In the intricate tapestry of African politics, post-election legal battles in Africa have become almost as predictable as the elections.
Elections in many African countries are frequently marred by irregularities, ranging from electoral malpractice and vote-buying to outright violence.
These issues often culminate in intense legal confrontations that can shape the political landscape for years to come.
This article delves into five such notorious legal battles following major elections across the continent.
The Gambia 2016 Presidential Election
The 2016 presidential election in Gambia saw long-time ruler Yahya Jammeh face off against Adama Barrow. After the election, Jammeh conceded defeat. He, however, later reversed his stance, plunging the country into a political crisis.
Jammeh who was the incumbent President refused to hand over to Barrow. Jammeh’s refusal to step down led to a petition in the Supreme Court challenging the election results.
The ECOWAS (Economic Community of West African States) intervened, threatening military action if Jammeh did not step down. Under significant international pressure and the threat of military intervention, Jammeh eventually left for exile, allowing Barrow to take office.
Kenya’s 2017 Presidential Election
The contest between incumbent Uhuru Kenyatta and opposition leader Raila Odinga was fraught with tension and allegations of irregularities.
Published results showed that the incumbent President Uhuru Kenyatta of the Jubilee Party had been reelected with 54% of the vote.
Odinga who refused to accept the results petitioned the Supreme Court, claiming the election was neither transparent nor verifiable. The court, in a historic decision, annulled the election results.
A re-run was ordered, which Kenyatta won after Odinga boycotted, citing a lack of reforms in the electoral commission.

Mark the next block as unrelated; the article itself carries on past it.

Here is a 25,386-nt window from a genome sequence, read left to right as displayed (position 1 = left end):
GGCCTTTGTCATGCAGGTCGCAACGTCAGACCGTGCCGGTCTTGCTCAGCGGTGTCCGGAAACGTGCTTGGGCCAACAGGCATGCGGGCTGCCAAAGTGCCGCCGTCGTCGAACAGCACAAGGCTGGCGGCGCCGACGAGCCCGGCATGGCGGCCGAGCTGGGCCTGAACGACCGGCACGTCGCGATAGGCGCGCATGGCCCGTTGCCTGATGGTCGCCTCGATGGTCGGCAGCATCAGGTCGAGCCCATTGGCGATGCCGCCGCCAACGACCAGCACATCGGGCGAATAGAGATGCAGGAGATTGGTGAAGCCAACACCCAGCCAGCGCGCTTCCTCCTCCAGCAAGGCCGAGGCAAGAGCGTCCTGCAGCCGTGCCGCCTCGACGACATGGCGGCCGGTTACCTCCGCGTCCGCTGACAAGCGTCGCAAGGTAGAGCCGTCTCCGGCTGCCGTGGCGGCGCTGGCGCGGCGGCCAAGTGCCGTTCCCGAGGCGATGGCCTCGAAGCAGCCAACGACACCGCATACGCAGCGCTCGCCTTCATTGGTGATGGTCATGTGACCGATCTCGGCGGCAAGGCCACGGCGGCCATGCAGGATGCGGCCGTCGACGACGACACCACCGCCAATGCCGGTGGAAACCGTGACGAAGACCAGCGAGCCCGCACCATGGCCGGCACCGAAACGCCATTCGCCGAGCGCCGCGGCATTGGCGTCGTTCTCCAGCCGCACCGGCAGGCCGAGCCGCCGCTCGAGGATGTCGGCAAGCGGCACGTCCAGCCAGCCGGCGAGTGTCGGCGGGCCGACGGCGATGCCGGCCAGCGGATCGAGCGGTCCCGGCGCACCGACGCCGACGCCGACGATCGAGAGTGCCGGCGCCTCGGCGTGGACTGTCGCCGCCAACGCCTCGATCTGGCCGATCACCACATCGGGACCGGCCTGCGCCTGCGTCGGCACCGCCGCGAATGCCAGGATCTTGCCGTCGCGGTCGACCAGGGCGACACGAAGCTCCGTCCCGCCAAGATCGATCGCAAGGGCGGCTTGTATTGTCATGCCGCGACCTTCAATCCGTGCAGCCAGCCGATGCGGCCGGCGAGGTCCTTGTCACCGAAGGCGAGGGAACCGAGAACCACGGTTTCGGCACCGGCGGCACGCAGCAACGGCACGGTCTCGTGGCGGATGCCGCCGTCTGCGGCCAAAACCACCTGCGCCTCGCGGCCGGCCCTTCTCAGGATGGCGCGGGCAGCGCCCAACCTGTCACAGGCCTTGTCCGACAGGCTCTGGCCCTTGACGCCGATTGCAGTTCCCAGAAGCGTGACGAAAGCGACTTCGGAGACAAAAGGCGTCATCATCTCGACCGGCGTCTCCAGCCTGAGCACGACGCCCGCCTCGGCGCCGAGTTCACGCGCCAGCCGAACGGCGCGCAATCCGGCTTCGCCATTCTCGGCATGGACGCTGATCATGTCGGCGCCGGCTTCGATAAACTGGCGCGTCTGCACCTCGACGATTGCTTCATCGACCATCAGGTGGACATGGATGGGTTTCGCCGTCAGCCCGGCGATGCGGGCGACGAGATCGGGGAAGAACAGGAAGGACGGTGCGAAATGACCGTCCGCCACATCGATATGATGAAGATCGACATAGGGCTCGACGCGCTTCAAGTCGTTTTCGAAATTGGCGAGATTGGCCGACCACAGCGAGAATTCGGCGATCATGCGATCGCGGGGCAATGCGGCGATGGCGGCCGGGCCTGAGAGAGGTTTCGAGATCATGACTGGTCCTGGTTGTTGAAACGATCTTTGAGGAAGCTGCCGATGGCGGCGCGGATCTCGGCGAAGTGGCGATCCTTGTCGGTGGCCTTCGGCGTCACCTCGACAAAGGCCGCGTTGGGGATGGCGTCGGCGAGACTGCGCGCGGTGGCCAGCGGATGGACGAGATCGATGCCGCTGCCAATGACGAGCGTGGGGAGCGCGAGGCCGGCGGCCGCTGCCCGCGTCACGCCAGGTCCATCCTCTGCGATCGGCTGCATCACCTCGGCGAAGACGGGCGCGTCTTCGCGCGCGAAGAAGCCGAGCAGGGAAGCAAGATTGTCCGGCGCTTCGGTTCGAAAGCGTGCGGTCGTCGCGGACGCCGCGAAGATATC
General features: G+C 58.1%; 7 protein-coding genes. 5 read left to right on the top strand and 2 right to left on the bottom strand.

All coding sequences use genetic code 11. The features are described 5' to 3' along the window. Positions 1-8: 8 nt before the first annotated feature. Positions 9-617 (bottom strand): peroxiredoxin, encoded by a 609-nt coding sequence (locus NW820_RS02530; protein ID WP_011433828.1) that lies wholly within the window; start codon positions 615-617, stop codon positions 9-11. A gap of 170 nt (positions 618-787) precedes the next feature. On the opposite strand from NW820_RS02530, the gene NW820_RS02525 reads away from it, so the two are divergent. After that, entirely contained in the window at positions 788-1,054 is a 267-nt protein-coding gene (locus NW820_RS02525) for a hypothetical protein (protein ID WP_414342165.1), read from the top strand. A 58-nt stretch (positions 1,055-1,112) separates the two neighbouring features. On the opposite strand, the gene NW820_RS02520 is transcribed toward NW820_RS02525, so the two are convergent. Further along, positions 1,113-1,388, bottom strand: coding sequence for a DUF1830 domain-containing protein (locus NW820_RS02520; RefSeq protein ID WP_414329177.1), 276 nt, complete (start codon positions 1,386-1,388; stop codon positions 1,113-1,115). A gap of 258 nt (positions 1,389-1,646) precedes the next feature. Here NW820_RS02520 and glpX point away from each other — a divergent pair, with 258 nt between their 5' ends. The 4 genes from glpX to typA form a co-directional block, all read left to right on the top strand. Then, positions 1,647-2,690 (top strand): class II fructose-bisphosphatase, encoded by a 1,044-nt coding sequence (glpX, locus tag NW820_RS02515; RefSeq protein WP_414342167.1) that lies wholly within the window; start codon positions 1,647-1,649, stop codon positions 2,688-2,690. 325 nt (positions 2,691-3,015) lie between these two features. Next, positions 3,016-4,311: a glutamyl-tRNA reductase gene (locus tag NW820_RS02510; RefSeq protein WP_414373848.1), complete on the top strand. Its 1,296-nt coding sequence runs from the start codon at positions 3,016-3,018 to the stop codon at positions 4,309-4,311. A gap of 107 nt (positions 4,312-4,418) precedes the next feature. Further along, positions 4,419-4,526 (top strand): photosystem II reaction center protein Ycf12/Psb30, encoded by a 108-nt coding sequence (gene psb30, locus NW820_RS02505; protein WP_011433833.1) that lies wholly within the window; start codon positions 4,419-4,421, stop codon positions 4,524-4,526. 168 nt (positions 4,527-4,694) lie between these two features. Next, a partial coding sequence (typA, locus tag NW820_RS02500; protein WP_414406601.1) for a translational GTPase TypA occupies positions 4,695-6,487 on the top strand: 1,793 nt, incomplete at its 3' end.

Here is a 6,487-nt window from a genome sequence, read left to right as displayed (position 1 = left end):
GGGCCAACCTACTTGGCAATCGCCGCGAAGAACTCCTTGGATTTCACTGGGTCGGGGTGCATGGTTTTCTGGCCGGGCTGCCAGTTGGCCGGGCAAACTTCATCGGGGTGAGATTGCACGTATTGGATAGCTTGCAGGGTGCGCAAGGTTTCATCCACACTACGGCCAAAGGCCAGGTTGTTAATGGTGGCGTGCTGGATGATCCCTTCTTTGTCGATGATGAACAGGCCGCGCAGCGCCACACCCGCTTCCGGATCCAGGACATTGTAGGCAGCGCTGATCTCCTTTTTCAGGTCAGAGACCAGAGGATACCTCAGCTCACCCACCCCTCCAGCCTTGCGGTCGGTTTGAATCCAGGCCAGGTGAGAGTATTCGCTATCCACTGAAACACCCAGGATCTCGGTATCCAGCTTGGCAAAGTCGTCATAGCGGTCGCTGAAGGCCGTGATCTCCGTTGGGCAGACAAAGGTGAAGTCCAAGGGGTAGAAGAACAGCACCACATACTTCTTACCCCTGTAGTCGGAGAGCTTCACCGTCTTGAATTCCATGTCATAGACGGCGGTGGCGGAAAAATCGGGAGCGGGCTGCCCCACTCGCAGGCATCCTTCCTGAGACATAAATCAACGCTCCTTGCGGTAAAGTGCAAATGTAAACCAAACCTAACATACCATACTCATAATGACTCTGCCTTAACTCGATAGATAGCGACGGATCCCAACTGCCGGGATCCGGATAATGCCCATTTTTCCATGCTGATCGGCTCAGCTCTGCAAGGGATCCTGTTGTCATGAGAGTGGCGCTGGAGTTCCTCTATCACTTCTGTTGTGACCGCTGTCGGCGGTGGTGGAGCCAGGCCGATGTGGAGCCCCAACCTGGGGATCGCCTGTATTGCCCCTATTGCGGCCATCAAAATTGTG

Zimbabwe’s 2018 Presidential Election
The post-Mugabe era election saw Emmerson Mnangagwa narrowly defeating Nelson Chamisa.
Chamisa claimed the election was rigged and took his grievances to the Constitutional Court.
Mnangagwa’s inauguration, which had been scheduled for the 12th of August, 2018 was delayed after Chamisa petitioned to challenge the election results in court, with a ruling due by the end of the month.
The court upheld Mnangagwa’s victory, stating that Chamisa failed to provide sufficient evidence of malpractice.
Malawi’s 2019 Presidential Elections
Incumbent Peter Mutharika was declared the winner, but opposition parties alleged significant irregularities.
The Constitutional Court was petitioned, and after a thorough review, the court found that widespread irregularities marred the election.
The court nullified the election results, and a fresh election was held in 2020, which Lazarus Chakwera won.
Nigeria’s 2023 Presidential Elections
Background: The 2023 elections saw a fierce contest between the candidates, Bola Ahmed Tinubu of the All Progressive Congress, APC, Peter Obi of the Labour Party and Atiku Abubakar of the People Democratic Party, PDP.
The Independent National Electoral Commission, INEC declared Tinubu as the winner, but Atiku and Obi filed appeals challenging the election results.
After several litigations, the Supreme Court dismissed their appeals, affirming Tinubu’s election as the President of Nigeria.
It rejected the application of Atiku, seeking to present Tinubu’s credentials obtained from the CSU. The Supreme Court also noted that the issues raised by Obi had been dealt with in the Atiku’s appeal.
Abdul Samad Rabiu’s journey to becoming one of Africa’s wealthiest magnates is…